Anticrepuscular rays are most frequently visible around sunrise or sunset. This is because the atmospheric light scattering that makes them visible (backscattering) is larger for low angles to the horizon than most other angles. Anticrepuscular rays are dimmer than crepuscular rays because backscattering is less than forward scattering.

Anticrepuscular rays can be continuous with crepuscular rays, curving across the whole sky in great circles.
Did you get that? I can't say I did, but... we can enjoy the picture anyway, can't we? :wink:
What part didn't you get?
Why the rays are dark? :wink:

Ann
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Re: APOD: Crepuscular Moon Rays over Denmark (2022 Jul 27)

Post by VictorBorun » Wed Jul 27, 2022 1:43 pm

Ann wrote: Wed Jul 27, 2022 5:12 am
Wikipedia wrote:
Anticrepuscular rays, or antisolar rays, are meteorological optical phenomena similar to crepuscular rays, but appear opposite the Sun in the sky. Anticrepuscular rays are essentially parallel, but appear to converge toward the antisolar point, the vanishing point, due to a visual illusion from linear perspective.
Anticrepuscular rays are most frequently visible around sunrise or sunset. This is because the atmospheric light scattering that makes them visible (backscattering) is larger for low angles to the horizon than most other angles. Anticrepuscular rays are dimmer than crepuscular rays because backscattering is less than forward scattering.
Anticrepuscular rays can be continuous with crepuscular rays, curving across the whole sky in great circles.
Did you get that? I can't say I did, but... we can enjoy the picture anyway, can't we? :wink:
Ann
I doubt that those rays were anticrepuscular. Why that part of the low sky was so red if it was opposite to Sun's side?
Another wiki's example has rays incident at the centre of a double rainbow. That seems reasonable.
Image
Anticrepuscular rays and double rainbow opposite the setting sun on the northern shore of Lake Ontario. Taken at Meadow Wood Park in Mississauga.

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Re: APOD: Crepuscular Moon Rays over Denmark (2022 Jul 27)

Post by VictorBorun » Wed Jul 27, 2022 1:46 pm

Ann wrote: Wed Jul 27, 2022 1:42 pm Why the rays are dark? :wink:
Ann
When clouds are 50 % holes, the rays occupy 50 % of space and the shadows own the rest, don't they?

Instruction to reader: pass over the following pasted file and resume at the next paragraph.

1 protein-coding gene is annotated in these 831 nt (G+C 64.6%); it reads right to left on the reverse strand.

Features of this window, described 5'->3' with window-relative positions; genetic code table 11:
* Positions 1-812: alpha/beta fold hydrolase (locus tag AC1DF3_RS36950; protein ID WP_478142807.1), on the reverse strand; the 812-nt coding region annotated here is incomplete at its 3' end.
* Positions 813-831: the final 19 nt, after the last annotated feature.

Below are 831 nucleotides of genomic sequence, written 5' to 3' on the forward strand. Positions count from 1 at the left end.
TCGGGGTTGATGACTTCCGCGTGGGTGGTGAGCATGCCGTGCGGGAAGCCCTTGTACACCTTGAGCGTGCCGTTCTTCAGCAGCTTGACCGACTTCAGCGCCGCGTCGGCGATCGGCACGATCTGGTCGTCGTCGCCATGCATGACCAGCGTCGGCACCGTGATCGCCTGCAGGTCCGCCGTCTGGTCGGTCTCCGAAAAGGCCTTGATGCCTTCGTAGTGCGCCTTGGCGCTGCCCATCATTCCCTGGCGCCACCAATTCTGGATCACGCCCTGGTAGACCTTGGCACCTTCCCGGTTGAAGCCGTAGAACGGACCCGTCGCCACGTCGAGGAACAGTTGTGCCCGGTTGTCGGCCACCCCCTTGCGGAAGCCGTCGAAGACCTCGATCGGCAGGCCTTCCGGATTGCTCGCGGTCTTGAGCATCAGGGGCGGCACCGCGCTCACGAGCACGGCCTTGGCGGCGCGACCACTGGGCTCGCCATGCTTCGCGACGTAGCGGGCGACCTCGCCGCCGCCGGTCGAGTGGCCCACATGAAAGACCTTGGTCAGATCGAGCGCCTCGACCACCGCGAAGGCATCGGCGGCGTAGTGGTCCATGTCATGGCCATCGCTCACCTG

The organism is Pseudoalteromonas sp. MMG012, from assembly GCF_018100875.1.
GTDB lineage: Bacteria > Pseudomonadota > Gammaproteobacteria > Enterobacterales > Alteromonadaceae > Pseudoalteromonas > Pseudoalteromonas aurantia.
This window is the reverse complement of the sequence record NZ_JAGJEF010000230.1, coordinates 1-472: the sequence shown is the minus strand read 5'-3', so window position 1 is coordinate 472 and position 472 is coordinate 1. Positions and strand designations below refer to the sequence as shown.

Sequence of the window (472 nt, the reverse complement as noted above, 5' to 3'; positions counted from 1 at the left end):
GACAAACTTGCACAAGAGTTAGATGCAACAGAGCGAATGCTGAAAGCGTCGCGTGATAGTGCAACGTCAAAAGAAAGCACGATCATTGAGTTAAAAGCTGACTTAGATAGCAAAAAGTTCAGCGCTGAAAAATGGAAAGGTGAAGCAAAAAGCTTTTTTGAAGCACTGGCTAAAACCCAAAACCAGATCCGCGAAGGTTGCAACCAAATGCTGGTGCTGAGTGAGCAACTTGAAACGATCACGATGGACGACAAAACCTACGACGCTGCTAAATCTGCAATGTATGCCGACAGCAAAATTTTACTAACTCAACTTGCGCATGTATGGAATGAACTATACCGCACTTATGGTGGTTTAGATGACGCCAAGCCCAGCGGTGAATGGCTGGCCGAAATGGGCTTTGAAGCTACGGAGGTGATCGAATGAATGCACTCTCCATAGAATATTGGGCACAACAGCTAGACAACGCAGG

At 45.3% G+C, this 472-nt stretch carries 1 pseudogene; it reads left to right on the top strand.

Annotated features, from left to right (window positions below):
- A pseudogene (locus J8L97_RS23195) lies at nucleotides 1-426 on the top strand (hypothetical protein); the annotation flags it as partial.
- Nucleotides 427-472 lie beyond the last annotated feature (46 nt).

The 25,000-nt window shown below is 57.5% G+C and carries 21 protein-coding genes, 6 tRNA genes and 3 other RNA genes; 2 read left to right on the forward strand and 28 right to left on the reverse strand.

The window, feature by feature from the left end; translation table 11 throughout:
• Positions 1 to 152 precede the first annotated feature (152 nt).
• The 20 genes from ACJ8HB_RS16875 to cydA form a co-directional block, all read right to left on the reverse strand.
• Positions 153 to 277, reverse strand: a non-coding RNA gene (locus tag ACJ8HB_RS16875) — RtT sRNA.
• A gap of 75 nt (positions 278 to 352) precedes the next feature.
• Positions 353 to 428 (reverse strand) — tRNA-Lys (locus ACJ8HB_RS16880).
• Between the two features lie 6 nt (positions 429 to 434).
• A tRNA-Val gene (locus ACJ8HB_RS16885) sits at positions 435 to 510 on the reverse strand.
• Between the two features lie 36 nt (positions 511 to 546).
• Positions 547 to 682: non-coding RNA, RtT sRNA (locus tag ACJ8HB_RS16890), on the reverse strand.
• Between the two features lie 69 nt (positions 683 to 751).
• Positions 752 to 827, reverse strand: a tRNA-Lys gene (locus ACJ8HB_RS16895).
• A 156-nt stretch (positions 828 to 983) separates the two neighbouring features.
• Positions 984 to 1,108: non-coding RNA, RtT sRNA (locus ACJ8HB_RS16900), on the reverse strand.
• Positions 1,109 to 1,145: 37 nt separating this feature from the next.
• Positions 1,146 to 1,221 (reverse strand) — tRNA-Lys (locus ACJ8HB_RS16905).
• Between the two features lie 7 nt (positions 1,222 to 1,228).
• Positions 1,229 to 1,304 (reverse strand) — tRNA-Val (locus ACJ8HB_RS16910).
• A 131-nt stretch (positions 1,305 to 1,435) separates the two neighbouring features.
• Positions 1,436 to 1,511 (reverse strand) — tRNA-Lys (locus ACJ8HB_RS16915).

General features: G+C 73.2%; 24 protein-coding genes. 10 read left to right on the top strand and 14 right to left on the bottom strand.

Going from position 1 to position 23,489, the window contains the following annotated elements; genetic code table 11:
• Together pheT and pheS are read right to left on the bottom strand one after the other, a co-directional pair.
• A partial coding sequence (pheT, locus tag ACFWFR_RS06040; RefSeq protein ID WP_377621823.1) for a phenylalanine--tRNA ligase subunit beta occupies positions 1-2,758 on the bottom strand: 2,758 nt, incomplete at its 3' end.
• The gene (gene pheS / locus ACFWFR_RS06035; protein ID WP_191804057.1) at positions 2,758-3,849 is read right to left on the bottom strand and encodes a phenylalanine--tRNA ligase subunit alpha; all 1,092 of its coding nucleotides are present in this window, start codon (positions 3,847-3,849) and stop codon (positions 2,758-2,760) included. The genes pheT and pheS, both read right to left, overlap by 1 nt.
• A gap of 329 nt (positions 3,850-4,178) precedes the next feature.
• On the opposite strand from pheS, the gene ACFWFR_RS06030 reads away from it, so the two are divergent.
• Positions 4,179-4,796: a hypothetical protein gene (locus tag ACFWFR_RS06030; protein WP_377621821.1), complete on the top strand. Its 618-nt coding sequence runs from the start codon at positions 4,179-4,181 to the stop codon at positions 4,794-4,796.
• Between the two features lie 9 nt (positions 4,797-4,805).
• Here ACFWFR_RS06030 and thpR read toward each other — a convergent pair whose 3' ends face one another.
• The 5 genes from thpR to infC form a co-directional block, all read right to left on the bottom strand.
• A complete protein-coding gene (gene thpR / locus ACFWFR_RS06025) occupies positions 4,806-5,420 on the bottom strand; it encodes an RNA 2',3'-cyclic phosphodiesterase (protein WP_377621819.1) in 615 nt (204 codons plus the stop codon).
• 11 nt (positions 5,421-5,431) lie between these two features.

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Re: APOD: Crepuscular Moon Rays over Denmark (2022 Jul 27)

Post by Chris Peterson » Wed Jul 27, 2022 1:48 pm

Ann wrote: Wed Jul 27, 2022 1:42 pm
Chris Peterson wrote: Wed Jul 27, 2022 1:06 pm
Ann wrote: Wed Jul 27, 2022 5:12 am

Did you get that? I can't say I did, but... we can enjoy the picture anyway, can't we? :wink:
What part didn't you get?
Why the rays are dark? :wink:

Ann
Are they? Which are the rays... the shadows or the lit areas between the shadows? Or both?
Chris

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Re: APOD: Crepuscular Moon Rays over Denmark (2022 Jul 27)

Post by j_isles » Wed Jul 27, 2022 2:46 pm

Is the Andromeda Galaxy really an "orbital companion" of ours? Has its orbit been determined?

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Re: APOD: Crepuscular Moon Rays over Denmark (2022 Jul 27)

Post by Chris Peterson » Wed Jul 27, 2022 2:48 pm

j_isles wrote: Wed Jul 27, 2022 2:46 pm Is the Andromeda Galaxy really an "orbital companion" of ours? Has its orbit been determined?
Its orbit is not accurately known. But the two galaxies are gravitationally bound, which means they are in orbit around each other.
Chris

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Re: APOD: Crepuscular Moon Rays over Denmark (2022 Jul 27)

Post by jisles » Wed Jul 27, 2022 2:49 pm


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Re: APOD: Crepuscular Moon Rays over Denmark (2022 Jul 27)

Post by Chris Peterson » Wed Jul 27, 2022 3:00 pm

jisles wrote: Wed Jul 27, 2022 2:49 pm This article bears on my question:
https://www.sciencealert.com/we-now-kno ... -andromeda
Right. As noted, the orbit is not well characterized. But all the galaxies in the Local Group are in orbit around each other, because none is moving at escape velocity with respect to the cluster.
Chris

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Re: APOD: Crepuscular Moon Rays over Denmark (2022 Jul 27)

Post by VictorBorun » Wed Jul 27, 2022 3:29 pm

I wonder if this fanning out is crepuscular rays too
Southern Ring Nebula rays.jpg
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Re: APOD: Crepuscular Moon Rays over Denmark (2022 Jul 27)

Post by Chris Peterson » Wed Jul 27, 2022 3:46 pm

VictorBorun wrote: Wed Jul 27, 2022 3:29 pm I wonder if this fanning out is crepuscular rays too
Southern Ring Nebula rays.jpg
We do see interstellar dust clouds cast shadows. Not sure we can call them "crepuscular", though, in an environment without night or day.
Chris

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Re: APOD: Crepuscular Moon Rays over Denmark (2022 Jul 27)

Post by VictorBorun » Wed Jul 27, 2022 5:00 pm

Chris Peterson wrote: Wed Jul 27, 2022 3:46 pm
VictorBorun wrote: Wed Jul 27, 2022 3:29 pm I wonder if this fanning out is crepuscular rays too
Southern Ring Nebula rays.jpg
We do see interstellar dust clouds cast shadows. Not sure we can call them "crepuscular", though, in an environment without night or day.
well I did not mean crepuscular like low-sun (or low-moon), but the visual fanning out with so strong perspective that the lines are in fact as well as parallel.
Are Southern Ring Nebula's rays like that, going our way many times more than crossing our field of view?
Last edited by VictorBorun on Thu Jul 28, 2022 5:05 am, edited 1 time in total.

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Re: APOD: Crepuscular Moon Rays over Denmark (2022 Jul 27)

Post by heehaw » Wed Jul 27, 2022 11:36 pm

I thought it was the Sun. (Poor me!)